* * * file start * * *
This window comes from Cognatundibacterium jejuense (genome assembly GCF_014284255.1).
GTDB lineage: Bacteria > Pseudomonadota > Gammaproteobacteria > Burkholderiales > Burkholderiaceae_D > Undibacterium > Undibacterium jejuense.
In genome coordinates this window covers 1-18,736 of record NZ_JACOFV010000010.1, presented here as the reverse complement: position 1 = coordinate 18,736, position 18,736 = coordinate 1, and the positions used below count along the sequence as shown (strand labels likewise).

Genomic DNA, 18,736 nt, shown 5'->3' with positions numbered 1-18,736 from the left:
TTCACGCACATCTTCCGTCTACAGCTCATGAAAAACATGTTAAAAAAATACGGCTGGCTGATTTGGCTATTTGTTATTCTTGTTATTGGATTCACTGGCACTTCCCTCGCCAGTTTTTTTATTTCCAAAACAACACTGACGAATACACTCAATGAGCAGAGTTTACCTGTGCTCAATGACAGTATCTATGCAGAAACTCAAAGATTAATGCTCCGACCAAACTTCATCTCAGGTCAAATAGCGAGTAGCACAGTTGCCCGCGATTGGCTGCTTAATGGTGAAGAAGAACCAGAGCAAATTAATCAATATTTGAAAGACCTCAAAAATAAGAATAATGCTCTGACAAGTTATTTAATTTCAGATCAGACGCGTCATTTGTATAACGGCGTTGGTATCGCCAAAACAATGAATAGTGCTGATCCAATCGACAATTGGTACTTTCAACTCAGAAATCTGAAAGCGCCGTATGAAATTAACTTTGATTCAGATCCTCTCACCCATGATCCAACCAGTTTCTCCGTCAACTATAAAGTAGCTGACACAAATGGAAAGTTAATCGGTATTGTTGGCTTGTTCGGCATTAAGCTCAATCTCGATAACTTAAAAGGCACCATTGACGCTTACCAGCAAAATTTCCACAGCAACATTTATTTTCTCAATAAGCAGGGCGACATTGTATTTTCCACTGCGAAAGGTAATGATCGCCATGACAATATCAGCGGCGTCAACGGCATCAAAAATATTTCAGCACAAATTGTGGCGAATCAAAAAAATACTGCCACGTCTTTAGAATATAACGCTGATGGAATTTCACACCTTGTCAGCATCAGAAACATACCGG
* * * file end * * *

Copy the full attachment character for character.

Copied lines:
This window comes from Cognatundibacterium jejuense (genome assembly GCF_014284255.1).
GTDB lineage: Bacteria > Pseudomonadota > Gammaproteobacteria > Burkholderiales > Burkholderiaceae_D > Undibacterium > Undibacterium jejuense.
In genome coordinates this window covers 1-18,736 of record NZ_JACOFV010000010.1, presented here as the reverse complement: position 1 = coordinate 18,736, position 18,736 = coordinate 1, and the positions used below count along the sequence as shown (strand labels likewise).

Genomic DNA, 18,736 nt, shown 5'->3' with positions numbered 1-18,736 from the left:
TTCACGCACATCTTCCGTCTACAGCTCATGAAAAACATGTTAAAAAAATACGGCTGGCTGATTTGGCTATTTGTTATTCTTGTTATTGGATTCACTGGCACTTCCCTCGCCAGTTTTTTTATTTCCAAAACAACACTGACGAATACACTCAATGAGCAGAGTTTACCTGTGCTCAATGACAGTATCTATGCAGAAACTCAAAGATTAATGCTCCGACCAAACTTCATCTCAGGTCAAATAGCGAGTAGCACAGTTGCCCGCGATTGGCTGCTTAATGGTGAAGAAGAACCAGAGCAAATTAATCAATATTTGAAAGACCTCAAAAATAAGAATAATGCTCTGACAAGTTATTTAATTTCAGATCAGACGCGTCATTTGTATAACGGCGTTGGTATCGCCAAAACAATGAATAGTGCTGATCCAATCGACAATTGGTACTTTCAACTCAGAAATCTGAAAGCGCCGTATGAAATTAACTTTGATTCAGATCCTCTCACCCATGATCCAACCAGTTTCTCCGTCAACTATAAAGTAGCTGACACAAATGGAAAGTTAATCGGTATTGTTGGCTTGTTCGGCATTAAGCTCAATCTCGATAACTTAAAAGGCACCATTGACGCTTACCAGCAAAATTTCCACAGCAACATTTATTTTCTCAATAAGCAGGGCGACATTGTATTTTCCACTGCGAAAGGTAATGATCGCCATGACAATATCAGCGGCGTCAACGGCATCAAAAATATTTCAGCACAAATTGTGGCGAATCAAAAAAATACTGCCACGTCTTTAGAATATAACGCTGATGGAATTTCACACCTTGTCAGCATCAGAAACATACCGG